(JTA) – Two families and a Chicago condominium association settled their dispute over the removal of mezuzahs from the residents’ doorposts.
The agreement between the families and the Shoreline Towers Association was signed Tuesday, according to representatives of the plaintiffs’ attorney. It stipulates that the terms of the settlement, which were e-mailed to JTA, remain confidential.
A federal trial had opened in the U.S. District Court for the Northern District of Illinois the day before the agreement was signed. Healy & Schulte, the public relations/marketing firm representing the law firm of Much Shelist, told JTA in an e-mail that the two sides had started settlement talks on the eve of the trial date.
According to Much Shelist, which was representing Debra Gassman and the Bloch family, the residents said their mezuzahs were removed repeatedly from outside their doors by the association. A building rule adopted in 2001 prohibits “objects of any sort” outside the entrances to residents’ units. Ironically, one of the plaintiffs chaired the committee that drafted the regulation.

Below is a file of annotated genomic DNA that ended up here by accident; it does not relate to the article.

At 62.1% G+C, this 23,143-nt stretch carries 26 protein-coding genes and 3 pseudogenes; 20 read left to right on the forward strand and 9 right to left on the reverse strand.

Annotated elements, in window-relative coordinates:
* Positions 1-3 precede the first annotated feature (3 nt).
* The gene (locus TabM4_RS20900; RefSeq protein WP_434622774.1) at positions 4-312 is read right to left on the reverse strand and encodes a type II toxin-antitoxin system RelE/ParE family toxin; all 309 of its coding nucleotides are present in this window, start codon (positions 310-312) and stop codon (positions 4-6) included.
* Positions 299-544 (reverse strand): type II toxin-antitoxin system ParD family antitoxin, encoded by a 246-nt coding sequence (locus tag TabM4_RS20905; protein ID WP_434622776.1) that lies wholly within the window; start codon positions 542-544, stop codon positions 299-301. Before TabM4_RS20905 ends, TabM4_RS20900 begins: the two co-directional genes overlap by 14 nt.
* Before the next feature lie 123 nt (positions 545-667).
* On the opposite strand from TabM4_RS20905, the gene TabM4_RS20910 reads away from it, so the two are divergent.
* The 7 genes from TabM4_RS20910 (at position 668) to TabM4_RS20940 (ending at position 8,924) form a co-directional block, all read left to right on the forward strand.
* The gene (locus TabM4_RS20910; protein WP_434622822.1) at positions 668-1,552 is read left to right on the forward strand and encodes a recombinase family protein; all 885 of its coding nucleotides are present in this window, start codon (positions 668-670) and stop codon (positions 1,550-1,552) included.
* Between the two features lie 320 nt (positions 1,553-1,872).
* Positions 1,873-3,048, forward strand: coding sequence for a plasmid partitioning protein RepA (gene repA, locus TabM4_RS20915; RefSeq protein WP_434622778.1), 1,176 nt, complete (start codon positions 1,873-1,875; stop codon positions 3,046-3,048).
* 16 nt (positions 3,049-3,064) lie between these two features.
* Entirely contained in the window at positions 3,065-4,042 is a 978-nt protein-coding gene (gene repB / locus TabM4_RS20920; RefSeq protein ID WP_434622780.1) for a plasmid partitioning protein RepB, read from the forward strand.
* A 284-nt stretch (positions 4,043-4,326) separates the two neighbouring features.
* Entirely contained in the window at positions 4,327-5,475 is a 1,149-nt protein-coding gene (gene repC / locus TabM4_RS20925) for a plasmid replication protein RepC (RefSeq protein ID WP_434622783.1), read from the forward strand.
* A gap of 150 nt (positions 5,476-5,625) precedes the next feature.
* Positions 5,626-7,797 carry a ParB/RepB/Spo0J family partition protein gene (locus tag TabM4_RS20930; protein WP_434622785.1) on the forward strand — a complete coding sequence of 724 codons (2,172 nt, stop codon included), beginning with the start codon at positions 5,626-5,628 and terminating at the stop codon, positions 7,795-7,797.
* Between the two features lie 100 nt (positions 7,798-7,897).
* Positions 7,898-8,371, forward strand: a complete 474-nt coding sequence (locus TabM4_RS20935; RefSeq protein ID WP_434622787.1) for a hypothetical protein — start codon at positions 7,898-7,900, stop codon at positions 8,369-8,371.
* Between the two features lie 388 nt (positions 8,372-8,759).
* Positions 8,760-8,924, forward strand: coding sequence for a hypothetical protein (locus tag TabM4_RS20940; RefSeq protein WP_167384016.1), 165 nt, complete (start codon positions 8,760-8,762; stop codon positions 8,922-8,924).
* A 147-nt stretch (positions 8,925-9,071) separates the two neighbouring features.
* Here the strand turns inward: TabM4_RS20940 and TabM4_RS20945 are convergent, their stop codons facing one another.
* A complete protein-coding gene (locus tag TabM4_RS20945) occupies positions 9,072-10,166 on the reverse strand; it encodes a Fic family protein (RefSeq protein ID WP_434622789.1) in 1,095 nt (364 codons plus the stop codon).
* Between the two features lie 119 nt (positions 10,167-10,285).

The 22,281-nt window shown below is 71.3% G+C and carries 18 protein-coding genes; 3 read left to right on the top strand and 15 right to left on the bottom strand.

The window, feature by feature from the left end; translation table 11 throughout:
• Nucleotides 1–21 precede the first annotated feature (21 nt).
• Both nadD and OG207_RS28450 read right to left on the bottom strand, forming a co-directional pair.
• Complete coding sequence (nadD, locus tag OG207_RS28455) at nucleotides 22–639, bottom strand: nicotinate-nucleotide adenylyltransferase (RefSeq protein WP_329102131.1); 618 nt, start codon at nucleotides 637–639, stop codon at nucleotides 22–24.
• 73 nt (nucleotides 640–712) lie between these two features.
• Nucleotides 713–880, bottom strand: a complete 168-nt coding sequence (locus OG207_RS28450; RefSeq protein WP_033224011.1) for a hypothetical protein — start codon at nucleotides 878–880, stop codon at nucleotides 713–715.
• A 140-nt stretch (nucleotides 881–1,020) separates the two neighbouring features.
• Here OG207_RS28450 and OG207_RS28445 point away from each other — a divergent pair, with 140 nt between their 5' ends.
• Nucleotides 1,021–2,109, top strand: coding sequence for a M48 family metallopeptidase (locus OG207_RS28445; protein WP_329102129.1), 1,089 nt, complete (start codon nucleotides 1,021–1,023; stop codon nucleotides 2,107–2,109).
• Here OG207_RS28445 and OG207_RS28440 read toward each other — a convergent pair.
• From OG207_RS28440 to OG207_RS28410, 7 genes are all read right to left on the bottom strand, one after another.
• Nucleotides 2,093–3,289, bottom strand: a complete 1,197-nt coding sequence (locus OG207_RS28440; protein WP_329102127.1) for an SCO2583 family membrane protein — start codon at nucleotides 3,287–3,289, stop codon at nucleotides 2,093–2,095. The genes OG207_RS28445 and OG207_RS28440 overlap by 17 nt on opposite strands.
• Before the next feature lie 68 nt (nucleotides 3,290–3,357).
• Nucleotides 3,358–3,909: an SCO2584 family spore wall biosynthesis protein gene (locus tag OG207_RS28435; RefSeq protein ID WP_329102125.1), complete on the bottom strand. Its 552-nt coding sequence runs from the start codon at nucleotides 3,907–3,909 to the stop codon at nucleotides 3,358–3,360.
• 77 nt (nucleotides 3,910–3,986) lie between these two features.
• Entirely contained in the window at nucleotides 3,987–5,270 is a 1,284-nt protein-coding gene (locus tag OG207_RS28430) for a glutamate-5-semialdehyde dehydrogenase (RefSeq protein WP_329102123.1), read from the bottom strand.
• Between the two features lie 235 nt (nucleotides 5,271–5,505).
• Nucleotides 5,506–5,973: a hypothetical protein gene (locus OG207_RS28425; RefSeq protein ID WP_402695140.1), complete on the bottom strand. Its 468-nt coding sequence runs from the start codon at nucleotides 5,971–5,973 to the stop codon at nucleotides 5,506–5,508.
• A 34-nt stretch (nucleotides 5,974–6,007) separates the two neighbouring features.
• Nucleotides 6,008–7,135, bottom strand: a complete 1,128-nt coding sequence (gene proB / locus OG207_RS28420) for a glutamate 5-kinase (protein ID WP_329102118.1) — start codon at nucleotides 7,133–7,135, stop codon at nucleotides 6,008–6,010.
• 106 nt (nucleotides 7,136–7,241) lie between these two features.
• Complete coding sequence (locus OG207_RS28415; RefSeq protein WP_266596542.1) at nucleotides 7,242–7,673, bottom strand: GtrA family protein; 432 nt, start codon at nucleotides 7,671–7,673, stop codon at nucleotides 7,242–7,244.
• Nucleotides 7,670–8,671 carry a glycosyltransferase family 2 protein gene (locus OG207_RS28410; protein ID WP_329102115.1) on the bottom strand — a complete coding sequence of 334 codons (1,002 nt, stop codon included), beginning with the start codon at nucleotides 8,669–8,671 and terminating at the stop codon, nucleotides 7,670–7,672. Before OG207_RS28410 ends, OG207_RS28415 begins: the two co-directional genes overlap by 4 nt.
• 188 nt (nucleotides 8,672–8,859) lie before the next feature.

The plaintiffs said they tried to resolve the issue directly with the board before eventually filing complaints of religious discrimination with the city’s Commission on Human Relations, the Illinois Department of Human Rights and the state’s attorney general. Since then, both the city of Chicago and the state of Illinois have passed laws protecting the display of religious objects on residential property, but the measures are not retroactive.
A similar case in Texas led to a state bill signed June 17 requiring homeowner associations to permit religious displays on residents’ doors, including mezuzahs. Florida enacted a similar law in 2008.